Cutting Speed vs. Spindle Speed: What Is the Difference
When you first start out in a machining shop, you will be introduced to a lot of jargon and shorthand. Between Jo Blocks, dovetails, and chucks, it’s like learning an entirely new language. On top of that, every individual machine has a long list of specific terms.
For instance, if you were to look up the speed of a machining tool, you may find a plethora of different numbers that all mean something different. For example, there is cutting speed vs. spindle speed. What is the difference? Knowing that information will help you know your machine and what it’s capable of.
What Is Cutting Speed?
Cutting speed refers to how quickly a machine can cut through material. If you compare a machining machine to a car, this would be how fast a car travels, or its miles per hour. Most likely, you aren’t cutting through miles of material, so typically we measure cutting speed in surface feet per minute (SFM).
What Is Spindle Speed?
Spindle speed, on the other hand, refers to the rate at which the spindle rotates, or how many times it spins in a designated amount of time. If we went back to the car analogy, this would be comparable to how many times the tires spin. We measure this in rotations per minute, or RPM.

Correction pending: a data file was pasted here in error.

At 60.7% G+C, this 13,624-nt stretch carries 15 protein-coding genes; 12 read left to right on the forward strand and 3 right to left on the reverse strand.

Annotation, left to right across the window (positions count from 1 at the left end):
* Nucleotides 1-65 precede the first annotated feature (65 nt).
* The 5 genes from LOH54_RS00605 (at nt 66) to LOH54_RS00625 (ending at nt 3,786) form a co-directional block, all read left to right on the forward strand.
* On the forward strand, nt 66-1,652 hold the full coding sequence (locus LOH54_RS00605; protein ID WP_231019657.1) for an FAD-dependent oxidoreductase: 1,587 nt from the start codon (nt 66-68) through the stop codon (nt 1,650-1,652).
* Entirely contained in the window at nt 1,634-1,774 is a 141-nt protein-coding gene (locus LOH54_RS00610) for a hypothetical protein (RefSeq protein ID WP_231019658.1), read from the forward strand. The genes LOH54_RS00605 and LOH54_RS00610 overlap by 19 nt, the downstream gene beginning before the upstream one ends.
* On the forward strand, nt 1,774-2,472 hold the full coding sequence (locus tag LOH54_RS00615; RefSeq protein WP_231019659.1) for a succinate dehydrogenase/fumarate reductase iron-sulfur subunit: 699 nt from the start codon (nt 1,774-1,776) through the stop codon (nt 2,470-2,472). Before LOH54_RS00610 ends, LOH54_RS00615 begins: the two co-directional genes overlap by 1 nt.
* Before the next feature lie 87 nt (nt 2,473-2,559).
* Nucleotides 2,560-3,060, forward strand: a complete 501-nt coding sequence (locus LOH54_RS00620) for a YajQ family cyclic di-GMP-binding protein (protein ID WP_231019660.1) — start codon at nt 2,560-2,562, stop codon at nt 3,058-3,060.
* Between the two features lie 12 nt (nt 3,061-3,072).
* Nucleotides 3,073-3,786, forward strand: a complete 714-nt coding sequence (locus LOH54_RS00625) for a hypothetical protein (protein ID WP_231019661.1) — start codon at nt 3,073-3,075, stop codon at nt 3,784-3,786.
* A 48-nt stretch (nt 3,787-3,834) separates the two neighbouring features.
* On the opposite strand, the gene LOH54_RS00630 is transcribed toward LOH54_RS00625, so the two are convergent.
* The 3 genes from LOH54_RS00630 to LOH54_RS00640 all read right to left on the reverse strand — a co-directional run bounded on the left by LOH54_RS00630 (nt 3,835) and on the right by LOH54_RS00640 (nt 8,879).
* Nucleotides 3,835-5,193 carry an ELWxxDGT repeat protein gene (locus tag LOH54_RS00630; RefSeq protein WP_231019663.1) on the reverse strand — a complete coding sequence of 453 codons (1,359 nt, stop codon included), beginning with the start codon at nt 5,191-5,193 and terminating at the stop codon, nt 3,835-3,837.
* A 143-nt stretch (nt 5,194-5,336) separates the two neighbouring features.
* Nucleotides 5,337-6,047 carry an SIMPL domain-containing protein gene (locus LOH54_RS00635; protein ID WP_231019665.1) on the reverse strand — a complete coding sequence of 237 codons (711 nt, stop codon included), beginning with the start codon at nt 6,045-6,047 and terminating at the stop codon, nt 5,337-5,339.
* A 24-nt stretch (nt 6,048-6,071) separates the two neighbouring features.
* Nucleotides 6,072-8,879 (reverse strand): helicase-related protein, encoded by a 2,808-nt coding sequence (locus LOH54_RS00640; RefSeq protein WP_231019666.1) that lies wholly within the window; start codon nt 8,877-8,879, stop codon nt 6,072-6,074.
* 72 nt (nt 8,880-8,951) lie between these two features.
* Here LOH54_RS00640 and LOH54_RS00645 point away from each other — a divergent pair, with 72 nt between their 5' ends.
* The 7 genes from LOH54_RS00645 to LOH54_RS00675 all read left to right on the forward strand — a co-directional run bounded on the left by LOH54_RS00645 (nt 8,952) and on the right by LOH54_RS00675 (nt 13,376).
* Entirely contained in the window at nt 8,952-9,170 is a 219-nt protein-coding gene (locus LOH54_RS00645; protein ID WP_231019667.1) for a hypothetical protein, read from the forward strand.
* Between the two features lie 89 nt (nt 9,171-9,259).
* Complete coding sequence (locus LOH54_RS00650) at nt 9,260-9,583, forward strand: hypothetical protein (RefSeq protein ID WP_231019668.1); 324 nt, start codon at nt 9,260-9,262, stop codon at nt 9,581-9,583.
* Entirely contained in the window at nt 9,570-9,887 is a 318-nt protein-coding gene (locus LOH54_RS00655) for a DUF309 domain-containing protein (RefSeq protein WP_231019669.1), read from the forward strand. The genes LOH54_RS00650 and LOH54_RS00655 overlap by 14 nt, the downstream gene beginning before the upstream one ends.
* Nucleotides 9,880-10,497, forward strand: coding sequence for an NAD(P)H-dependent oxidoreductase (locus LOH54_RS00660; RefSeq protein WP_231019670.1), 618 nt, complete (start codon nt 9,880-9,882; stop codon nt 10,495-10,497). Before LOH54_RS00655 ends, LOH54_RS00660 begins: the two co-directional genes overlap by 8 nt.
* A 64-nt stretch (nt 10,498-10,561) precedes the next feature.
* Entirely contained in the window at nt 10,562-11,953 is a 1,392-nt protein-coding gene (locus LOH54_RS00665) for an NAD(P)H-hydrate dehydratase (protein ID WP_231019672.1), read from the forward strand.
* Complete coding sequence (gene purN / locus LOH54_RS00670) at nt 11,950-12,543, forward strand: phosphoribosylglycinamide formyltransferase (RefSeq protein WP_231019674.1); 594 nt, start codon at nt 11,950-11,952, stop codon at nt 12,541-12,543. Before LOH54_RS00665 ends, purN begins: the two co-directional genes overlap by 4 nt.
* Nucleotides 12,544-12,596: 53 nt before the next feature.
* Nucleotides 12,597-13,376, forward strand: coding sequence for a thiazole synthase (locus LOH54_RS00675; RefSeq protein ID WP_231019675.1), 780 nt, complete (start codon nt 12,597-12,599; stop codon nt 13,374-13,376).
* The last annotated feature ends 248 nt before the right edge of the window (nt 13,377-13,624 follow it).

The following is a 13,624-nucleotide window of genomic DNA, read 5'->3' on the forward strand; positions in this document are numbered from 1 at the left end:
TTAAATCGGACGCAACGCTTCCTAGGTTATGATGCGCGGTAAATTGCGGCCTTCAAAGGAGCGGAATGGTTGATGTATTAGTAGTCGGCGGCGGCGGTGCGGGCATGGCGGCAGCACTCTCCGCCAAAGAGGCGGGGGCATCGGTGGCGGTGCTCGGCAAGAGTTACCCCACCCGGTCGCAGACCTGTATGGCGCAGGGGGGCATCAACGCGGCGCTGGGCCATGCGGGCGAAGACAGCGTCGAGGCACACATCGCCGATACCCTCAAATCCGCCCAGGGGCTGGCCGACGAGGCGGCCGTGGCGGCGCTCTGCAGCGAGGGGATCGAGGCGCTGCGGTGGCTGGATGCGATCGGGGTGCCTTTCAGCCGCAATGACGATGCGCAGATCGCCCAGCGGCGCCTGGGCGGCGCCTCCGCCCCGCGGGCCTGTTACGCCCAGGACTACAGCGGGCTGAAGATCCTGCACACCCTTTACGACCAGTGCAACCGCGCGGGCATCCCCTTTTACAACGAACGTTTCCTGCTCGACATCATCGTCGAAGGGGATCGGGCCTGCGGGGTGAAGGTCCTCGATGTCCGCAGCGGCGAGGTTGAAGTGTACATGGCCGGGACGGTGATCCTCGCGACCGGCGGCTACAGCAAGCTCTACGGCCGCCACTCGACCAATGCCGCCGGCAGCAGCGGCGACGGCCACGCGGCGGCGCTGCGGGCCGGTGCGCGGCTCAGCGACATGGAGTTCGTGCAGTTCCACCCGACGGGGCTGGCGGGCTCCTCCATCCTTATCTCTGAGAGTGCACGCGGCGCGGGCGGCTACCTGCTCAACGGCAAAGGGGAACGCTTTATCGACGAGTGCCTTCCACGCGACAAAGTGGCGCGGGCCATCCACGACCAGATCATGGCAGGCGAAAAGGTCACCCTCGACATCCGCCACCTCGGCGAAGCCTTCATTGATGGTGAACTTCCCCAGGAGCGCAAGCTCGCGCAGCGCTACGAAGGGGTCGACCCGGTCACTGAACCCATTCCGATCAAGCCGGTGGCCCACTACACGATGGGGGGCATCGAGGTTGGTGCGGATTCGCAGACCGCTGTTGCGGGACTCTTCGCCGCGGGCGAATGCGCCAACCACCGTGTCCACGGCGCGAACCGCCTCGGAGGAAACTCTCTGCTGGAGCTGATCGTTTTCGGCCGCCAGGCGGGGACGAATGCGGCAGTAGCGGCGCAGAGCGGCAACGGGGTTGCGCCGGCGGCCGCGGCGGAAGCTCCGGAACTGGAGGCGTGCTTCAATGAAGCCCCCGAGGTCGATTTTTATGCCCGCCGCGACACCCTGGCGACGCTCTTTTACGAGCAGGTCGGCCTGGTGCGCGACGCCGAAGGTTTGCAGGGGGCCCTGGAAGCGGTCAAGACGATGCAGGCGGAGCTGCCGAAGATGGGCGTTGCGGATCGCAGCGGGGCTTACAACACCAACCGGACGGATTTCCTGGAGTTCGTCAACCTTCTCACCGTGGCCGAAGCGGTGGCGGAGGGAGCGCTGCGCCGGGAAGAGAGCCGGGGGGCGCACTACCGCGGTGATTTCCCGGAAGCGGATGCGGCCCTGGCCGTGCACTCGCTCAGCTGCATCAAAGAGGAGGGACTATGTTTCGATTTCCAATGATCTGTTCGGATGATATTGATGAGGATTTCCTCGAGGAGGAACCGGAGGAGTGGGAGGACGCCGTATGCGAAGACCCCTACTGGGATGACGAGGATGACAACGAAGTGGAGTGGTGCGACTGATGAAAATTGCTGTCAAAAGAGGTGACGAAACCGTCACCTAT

Pro Tip: Doing the Math
If you can find one of these numbers, then you can find the other using a simple equation. That equation is RPM = SFM ÷ diameter × 3.82. With basic algebraic principles, you can solve for either RPM or SFM, as long as you have the other value and the diameter of the spindle. Whatever each number is, they will be proportionate to each other.
The Significance of Cutting Speed and Spindle Speed in Machining
Naturally, knowing how fast your machine will be able to cut through material will give your company valuable insight into how long it will take to complete a task. However, greater speed isn’t always ideal, especially when you consider friction.
Friction between two objects creates heat. The more speed, the higher the friction. The higher the friction, the higher the heat. And the speed at which the spindle moves and the speed it moves along the material both impact friction separately. Prolonged exposure to high heat can wear down a spindle. So, it’s crucial to balance efficiency with the need to preserve the equipment.
Knowing the difference between cutting speed and spindle speed will help your company know your machinery. And if you want to make sure your spindles are in top condition, Industrial Automations has the CNC spindle motors you need to keep your machinery running.